Because cyber threats range across a broad spectrum, there are a number of steps that Taipei, Tokyo, and Washington can take to institutionalize cyber cooperation. The most fruitful area, at least initially, is between law enforcement agencies. The Department of Homeland Security’s United States Computer Emergency Readiness Team Coordination Center, the Taiwan Computer Emergency Response Team Coordination Center, the Japan Computer Emergency Response Team Coordination Center, and the Japan National Information Security Center should enhance capacity in each country by establishing a formal partnership to share information about Internet security. Together, the United States, Japan, and Taiwan should establish a data fusion center that functions as an information-sharing pipeline. Working at this center, law enforcement officials could establish a common database on cybercrimes and assist each other with prosecutions.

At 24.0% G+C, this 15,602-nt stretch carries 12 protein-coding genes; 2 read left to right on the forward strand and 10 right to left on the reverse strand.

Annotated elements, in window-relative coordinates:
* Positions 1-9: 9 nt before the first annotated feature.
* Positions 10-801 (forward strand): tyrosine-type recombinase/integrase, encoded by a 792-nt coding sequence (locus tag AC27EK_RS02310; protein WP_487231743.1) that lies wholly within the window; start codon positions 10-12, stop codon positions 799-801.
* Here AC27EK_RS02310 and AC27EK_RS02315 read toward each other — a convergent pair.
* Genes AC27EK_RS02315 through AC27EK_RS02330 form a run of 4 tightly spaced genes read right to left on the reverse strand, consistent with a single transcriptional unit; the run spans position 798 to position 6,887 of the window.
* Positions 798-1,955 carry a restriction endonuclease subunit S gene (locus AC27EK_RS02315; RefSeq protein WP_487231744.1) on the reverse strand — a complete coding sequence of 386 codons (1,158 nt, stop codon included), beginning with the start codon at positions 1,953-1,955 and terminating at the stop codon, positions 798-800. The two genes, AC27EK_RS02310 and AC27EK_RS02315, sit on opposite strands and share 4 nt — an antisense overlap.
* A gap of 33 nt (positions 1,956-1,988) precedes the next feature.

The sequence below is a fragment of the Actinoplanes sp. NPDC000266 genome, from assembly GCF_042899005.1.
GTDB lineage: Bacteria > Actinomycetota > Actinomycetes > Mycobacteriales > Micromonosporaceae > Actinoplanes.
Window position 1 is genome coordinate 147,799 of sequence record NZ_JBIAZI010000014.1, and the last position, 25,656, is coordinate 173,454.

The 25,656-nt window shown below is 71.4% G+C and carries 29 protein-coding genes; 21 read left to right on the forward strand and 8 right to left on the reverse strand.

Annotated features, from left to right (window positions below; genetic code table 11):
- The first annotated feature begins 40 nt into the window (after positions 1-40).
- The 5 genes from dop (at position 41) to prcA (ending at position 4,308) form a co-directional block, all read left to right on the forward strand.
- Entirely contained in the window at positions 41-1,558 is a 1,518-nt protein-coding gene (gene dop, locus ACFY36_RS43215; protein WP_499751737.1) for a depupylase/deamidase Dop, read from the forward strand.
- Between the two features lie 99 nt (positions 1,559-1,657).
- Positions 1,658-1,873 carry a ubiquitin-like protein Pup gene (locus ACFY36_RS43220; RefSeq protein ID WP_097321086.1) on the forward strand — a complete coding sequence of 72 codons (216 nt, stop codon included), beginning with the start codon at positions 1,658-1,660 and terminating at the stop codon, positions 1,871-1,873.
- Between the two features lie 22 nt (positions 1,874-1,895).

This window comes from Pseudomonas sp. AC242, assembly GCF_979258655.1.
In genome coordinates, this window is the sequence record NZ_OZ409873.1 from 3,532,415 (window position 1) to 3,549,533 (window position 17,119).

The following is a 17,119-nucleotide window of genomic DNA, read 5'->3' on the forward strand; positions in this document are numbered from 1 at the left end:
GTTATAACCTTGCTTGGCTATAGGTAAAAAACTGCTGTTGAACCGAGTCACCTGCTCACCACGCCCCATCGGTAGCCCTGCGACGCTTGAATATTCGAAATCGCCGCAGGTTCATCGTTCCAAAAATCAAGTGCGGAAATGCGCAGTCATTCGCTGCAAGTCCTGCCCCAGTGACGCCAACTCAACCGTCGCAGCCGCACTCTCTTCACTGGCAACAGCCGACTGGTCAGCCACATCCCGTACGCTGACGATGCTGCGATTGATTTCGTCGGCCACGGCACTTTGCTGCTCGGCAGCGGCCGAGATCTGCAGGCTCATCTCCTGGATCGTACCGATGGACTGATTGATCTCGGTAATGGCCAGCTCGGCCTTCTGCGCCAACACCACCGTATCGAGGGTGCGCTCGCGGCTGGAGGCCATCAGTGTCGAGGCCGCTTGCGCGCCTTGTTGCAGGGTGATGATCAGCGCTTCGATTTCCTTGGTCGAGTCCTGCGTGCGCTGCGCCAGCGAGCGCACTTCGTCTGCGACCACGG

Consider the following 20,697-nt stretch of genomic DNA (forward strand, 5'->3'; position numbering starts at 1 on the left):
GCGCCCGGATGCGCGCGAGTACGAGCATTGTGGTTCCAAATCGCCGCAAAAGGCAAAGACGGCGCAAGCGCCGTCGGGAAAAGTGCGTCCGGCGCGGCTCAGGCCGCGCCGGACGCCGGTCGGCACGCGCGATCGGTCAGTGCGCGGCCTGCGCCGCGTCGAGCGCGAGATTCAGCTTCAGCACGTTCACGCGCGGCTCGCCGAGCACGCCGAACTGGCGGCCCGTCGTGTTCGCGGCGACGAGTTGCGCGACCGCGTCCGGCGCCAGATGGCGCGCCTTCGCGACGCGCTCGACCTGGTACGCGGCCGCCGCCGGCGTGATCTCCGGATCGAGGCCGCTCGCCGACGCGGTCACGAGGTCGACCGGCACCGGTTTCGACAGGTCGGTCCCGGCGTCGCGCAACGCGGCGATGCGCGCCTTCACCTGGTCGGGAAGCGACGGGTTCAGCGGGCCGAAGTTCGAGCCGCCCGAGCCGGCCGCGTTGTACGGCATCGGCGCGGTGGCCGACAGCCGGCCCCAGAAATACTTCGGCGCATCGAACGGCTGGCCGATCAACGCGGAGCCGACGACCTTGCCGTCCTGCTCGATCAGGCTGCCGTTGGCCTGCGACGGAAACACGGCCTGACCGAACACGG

Eventually, the three countries will move to more politically sensitive areas of cyber cooperation, which would allow each country to better prepare for cyberattacks, mitigating security risks and preventing economic losses. The United States, Japan, and Taiwan should work together to identify networks and companies that are at risk, develop an early warning and rapid response system, and research new ways of detecting viruses that go beyond identifying signatures from past malware. An agreement on “intelligence sharing” is likely too politically sensitive, but the three countries should be able to establish lower-level and functional agreements on “network safety enhancement” or “joint cybercrime fighting” aimed broadly at cyberattacks and crimes and without specifically targeting a third party. Taipei and Tokyo have signed low-profile agreements in areas such as e-commerce, sea search and rescue, and financial supervision, which provide a model.